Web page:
Sild - booleans and conditionals

June 29, 2016

The first function I implemented was the identity function quote, and relies on nothing else. Anything passed in is returned unchanged.

The next three functions were LIST operations, car, cdr, andcons, and those rely on the LIST structures that have been central to this whole project.

The next two functions I’ll implement are atom and eq. These functions return boolean values based on some criteria evaluated against the thing that is passed into them; a sense of true/false doesn’t really exist yet in Sild, so that’s going to be something I have to think about. Let’s looks at atom first.

(atom something) returns true if the ‘something’ passed in is an atom or the empty list. But what is an atom? Well, everything is an atom, except for a list with something in it. So right now that looks something like this:

(atom)                                                    // arity error
(atom (quote LABEL))                                      // true
(atom (quote ()))                                         // true
(atom (quote (whatever list of however (many (depths))))) // false af

I’ll start by making a function body that returns what it is given and and registering atom in the reader.

C *atom(C *operand) {
    return operand;
}

and

C* categorize(char **s) {
    char *token = read_substring(s);
    if (scmp(token, "quote")) {
        return makecell(BUILTIN, (V){ .func = {token, quote} }, read(s));
    } else if (scmp(token, "car")) {
        return makecell(BUILTIN, (V){ .func = {token, car} }, read(s));
    } else if (scmp(token, "cdr")) {
        return makecell(BUILTIN, (V){ .func = {token, cdr} }, read(s));
    } else if (scmp(token, "cons")) {
        return makecell(BUILTIN, (V){ .func = {token, cons} }, read(s));
    } else if (scmp(token, "atom")) {
        return makecell(BUILTIN, (V){ .func = {token, atom} }, read(s));
    } else {
        return makecell(LABEL, (V){ token }, read(s));
    }
}

atom expects a single argument, so I’ll add that arity check:

C *atom(C *operand) {
    arity_check("atom", 1, operand);
    return operand;
}

And then I’ll evaluate the operand:

C *atom(C *operand) {
    arity_check("atom", 1, operand);
    operand = eval(operand);
    return operand;
}

And now, the test for truthiness. Remember, the only thing that is not an atom is a non-empty LIST. I can check for that case with this expression:

(operand->type == LIST && operand->val.list->type != NIL)

In context, that would look like this:

C *atom(C *operand) {
    arity_check("atom", 1, operand);
    operand = eval(operand);

    if (operand->type == LIST && operand->val.list->type != NIL) {
        return false;
    } else {
        return true;
    }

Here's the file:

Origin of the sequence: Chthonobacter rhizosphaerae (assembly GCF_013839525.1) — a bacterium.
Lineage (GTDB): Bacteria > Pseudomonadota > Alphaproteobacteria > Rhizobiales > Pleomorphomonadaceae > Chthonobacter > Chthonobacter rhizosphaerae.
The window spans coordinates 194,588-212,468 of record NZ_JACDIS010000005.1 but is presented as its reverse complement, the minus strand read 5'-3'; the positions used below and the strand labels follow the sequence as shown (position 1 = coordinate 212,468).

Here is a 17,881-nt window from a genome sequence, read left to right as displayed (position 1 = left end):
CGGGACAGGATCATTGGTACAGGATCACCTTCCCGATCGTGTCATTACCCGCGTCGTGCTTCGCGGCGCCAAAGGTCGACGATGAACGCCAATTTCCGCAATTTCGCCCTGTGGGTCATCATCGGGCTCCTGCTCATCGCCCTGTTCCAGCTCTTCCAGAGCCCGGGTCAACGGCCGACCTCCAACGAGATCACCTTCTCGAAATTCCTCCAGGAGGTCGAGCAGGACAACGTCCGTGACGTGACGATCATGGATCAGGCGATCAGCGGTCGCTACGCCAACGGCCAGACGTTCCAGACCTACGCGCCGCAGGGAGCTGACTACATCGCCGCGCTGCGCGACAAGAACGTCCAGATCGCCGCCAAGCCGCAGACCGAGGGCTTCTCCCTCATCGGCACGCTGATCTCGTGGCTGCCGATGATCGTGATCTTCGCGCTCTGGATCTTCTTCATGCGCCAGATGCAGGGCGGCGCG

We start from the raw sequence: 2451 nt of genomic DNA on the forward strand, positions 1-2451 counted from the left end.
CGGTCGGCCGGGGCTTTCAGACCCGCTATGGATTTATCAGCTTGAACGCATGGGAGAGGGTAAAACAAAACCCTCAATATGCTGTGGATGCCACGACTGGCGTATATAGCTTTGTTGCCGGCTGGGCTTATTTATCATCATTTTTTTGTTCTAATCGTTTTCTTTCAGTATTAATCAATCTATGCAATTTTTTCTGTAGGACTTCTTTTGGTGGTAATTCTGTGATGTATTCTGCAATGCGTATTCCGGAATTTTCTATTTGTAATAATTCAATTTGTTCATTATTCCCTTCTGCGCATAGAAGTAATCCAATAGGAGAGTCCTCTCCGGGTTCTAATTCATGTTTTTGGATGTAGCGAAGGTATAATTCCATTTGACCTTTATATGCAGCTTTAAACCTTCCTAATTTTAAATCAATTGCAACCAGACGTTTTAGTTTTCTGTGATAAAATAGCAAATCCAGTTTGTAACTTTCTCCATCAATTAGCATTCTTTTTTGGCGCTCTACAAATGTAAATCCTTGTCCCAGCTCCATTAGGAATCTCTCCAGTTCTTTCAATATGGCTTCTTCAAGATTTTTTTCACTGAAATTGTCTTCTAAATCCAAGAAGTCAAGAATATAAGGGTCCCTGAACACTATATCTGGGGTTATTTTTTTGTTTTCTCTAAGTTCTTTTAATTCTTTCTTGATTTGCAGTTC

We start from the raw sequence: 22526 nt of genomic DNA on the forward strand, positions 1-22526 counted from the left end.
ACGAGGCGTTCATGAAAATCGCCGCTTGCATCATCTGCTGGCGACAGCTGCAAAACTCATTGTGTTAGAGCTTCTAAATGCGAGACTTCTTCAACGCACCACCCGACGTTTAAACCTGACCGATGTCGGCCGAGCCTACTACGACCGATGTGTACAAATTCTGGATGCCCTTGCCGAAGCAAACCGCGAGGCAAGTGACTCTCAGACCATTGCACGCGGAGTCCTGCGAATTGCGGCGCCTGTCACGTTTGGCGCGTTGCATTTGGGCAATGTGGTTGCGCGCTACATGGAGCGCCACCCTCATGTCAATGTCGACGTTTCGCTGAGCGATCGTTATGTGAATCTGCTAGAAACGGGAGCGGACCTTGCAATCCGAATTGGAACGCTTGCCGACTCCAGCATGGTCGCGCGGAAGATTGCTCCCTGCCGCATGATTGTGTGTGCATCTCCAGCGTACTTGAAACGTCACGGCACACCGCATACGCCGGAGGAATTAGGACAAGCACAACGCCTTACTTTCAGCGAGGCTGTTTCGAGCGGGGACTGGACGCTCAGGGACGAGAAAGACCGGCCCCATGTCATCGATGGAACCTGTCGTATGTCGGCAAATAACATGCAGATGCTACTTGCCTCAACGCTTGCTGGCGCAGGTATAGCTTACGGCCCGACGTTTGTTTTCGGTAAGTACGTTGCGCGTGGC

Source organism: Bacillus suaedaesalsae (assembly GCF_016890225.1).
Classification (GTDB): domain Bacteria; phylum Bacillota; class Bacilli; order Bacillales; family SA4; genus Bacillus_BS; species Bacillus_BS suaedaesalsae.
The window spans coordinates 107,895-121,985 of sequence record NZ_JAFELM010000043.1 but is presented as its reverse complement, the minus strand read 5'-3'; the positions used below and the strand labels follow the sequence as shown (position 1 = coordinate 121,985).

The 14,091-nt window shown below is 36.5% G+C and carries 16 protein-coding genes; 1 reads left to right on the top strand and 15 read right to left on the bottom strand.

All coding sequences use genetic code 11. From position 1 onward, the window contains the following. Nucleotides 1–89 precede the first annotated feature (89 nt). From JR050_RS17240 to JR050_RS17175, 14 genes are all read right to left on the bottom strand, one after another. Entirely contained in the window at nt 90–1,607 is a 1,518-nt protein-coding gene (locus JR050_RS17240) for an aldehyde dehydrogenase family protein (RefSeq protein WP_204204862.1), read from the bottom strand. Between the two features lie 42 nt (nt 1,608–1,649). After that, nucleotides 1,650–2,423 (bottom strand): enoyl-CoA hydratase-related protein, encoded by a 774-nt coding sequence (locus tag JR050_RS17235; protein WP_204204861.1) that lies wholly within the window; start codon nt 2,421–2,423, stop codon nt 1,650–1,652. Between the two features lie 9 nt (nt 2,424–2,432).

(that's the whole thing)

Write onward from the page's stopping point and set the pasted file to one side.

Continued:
}

So anything passed into atom will return true except for a non empty list.

But this doesn’t work! Sild doesn’t have a sense of truthiness or falsehood at all yet. These booleans being returned are C, not Sild, and in actuality this won’t even compile, since true and false live in <stdbool.h>, which I’m not including.

Traditionally in Lisp, the atom “T” is used to denote generic truthiness, and the empty list itself in used to represent falsity. I can see the elegance in this- though I haven’t yet formally decided how to represent either of these things, it is arguable that the NIL cell that terminates every list is adequate to represent falsehood. Since the NIL cell is foundationally terminal and can’t hold a next cell, it also makes sense that to hold falsehood I have to have a container for it, which I also already have in the form of a LIST.

I spent a long time thinking about the best way to do this, and it is far from an open and shut case, and I’m not at all convinced the way I chose to do it is the best way, but it is a good place to start and is conceptually pleasing. People get really hot about it, see this and note that there are solid arguments on both sides of the fence. Should “empty” values of any type represent falsity, like 0 or ""? Should there be special singleton values to represent true and false?

Anyway, in my lisp, there will be only one thing that is false, which is nothingness in the form of the NIL cell contained in a list by itself, and everything else will be truthy. This also has the benefit of corresponding to a simplistic but intuitive understanding of actual reality, since everything is something but only nothing is nothing.

So for the falsey value, I’ll make a new, empty list.

return makecell(LIST, (V){.list = &nil}, &nil);

and for the truthy value, since literally anything else is truthy, I’ll return a LABEL cell with the string value of "#t", which is the traditional way T is returned in Scheme, and I’ve gotten used to it. Really, this value is arbitrary, it could be anything and still work.

return makecell(LABEL, (V){ "#t" }, &nil);

It is important for me to note here that I will have to change this later on. It’s fine for now as a generic truthy value, but when I start evaluating LABELs then this will have to become a special case. Just keep that in mind!

The final function looks like this:

C *atom(C *operand) {
    arity_check("atom", 1, operand);
    operand = eval(operand);

    if (operand->type == LIST && operand->val.list->type != NIL) {
        return makecell(LIST, (V){.list = &nil}, &nil);
    } else {
        return makecell(LABEL, (V){ "#t" }, &nil);
    }
}

Whoops, I lied a little… forgot to clean up after myself!

C *atom(C *operand) {
    arity_check("atom", 1, operand);
    operand = eval(operand);

    C *out;
    if (operand->type == LIST && operand->val.list->type != NIL) {
        out = makecell(LIST, (V){.list = &nil}, &nil);
    } else {
        out =  makecell(LABEL, (V){ "#t" }, &nil);
    }
    free_cell(operand);
    return out;
}

With this basic idea of truthiness and falsiness in place, eq is easy enough to implement. eq takes two args and returns true if they are the same atom, and false otherwise.

C *eq(C *operand) {
    arity_check("eq", 2, operand);
    operand = eval(operand);
    operand2 = operand->next;

    C *out;
    if (
            (
             operand->type == BUILTIN && operand2->type == BUILTIN
             &&
             (operand->val.func.addr == operand2->val.func.addr)
            )
            ||
            (
             operand->type == LABEL && operand2->type == LABEL
             &&
             scmp(operand->val.label, operand2->val.label)
            )
            ||
            (
             operand->type == LIST && operand2->type == LIST
             &&
             (operand->val.list == &nil && operand2->val.list == &nil)
            )
       )
    {
        out = makecell(LABEL, (V){ "#t" }, &nil);
    } else {
        out = makecell(LIST, (V){.list = &nil}, &nil);
    }
    free_cell(operand);
    return out;
}

This is pretty ugly, but it works for now. I might like to refactor it later on, maybe to use a switch statement, but it covers all of my cases.

Separating these boolean expressions onto so many different lines makes the code look more verbose, but it aids readability quite a bit- the groupings are more readily obvious, and adding a case will show up more clearly in a diff.

With the addition of an idea of boolean values to the language, we’re ready to implement the foundational conditional statement that allows control flows to actually work! That’s cond, and it is the final of the 7 built in primitive functions that I need to get working.